By Adedeji Fakorede
The President of Association of Telecommunications Operators of Nigeria (ATCON), Engr Olusola Teniola, has hinted of emerging regime of mergers and acquisitions (M&A) that may either come in form of parity mergers or hostile acquisition.
Speaking with journalist at the association t 2019 Annual General Meeting in Lagos, he said shrinking resources, speed in adoption of latest technology and market share competition have made M&As very necessary for the purpose of remaining in business.
According to him, some will be mergers between two financially strong telecoms operators to present a formidable force in the telecoms sector, while some will be outright acquisition of financially-weak telecoms companies by the stronger ones to avoid business extinction.
Teniola said whichever form it takes does not really matter, “because the end result is about consolidation for better telecoms services delivery. Consolidation is necessary because the telecoms sector is currently passing through a transition phase; with technology disruptors emerging, and riding on the networks of others to achieve success in their business models. So the bottom line is that telecoms operators must consolidate, innovate, and come up with new business models in order to survive the current transition phase.”
However, he was not particularly on the form the expected M&As will take, arguing that “The end result is about consolidation for better telecoms services delivery. Consolidation is necessary because the telecoms sector is currently passing through a transition phase; with technology disruptors emerging, and riding on the networks of others to achieve success in their business models”.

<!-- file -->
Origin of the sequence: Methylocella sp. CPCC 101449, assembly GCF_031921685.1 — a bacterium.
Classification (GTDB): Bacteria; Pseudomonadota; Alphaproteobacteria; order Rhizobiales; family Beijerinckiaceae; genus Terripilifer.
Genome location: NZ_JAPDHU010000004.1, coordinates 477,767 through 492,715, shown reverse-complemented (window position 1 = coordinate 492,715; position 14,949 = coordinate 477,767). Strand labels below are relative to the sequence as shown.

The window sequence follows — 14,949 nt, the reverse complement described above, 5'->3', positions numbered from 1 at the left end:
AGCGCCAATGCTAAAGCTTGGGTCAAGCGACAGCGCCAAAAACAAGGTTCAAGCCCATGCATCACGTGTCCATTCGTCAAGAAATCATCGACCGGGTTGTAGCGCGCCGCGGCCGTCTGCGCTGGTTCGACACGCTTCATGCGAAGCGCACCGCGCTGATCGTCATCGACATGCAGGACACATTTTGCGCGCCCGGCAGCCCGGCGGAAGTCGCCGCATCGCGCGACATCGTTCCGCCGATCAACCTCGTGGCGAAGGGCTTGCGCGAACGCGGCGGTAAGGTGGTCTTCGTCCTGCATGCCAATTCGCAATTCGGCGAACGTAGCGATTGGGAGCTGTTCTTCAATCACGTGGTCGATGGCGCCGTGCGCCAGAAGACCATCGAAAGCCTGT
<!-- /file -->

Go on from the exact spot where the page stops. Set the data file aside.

Teniola made it clear that “The bottom line is that telecoms operators must consolidate, innovate, and come up with new business models in order to survive the current transition phase.”
Continuing on Nigeria’s telecoms industry outlook going forward, ATCON President averred that “Data-centric is gradually overtaking voice services, and operators, which initially depended heavily on voice-centric service deliveries, must begin to innovate in the areas of data, and data analytics in order to remain in business, and mergers and acquisition are sure ways to achieve this.”
While brushing aside, the fears that Nigeria’s telecoms sector is facing squeeze which is giving rooms for M&As, he noted argued that “the market is intact, and remains attractive”.
According to him, “The truth is that technology is evolving, and disruptive solutions are equally emerging, which calls for innovative thinking about survivability and business continuity. Consolidation will help the telecoms industry to grow in line with technology transformation and to create more jobs for the country.”
Earlier in his address, Teniola called on the Federal Government to try and provide encouraging investment climate for indigenous players in the industry, noting that “Anyhow you look at it, foreign investors cannot do it alone when local players are shrinking in the industry”.
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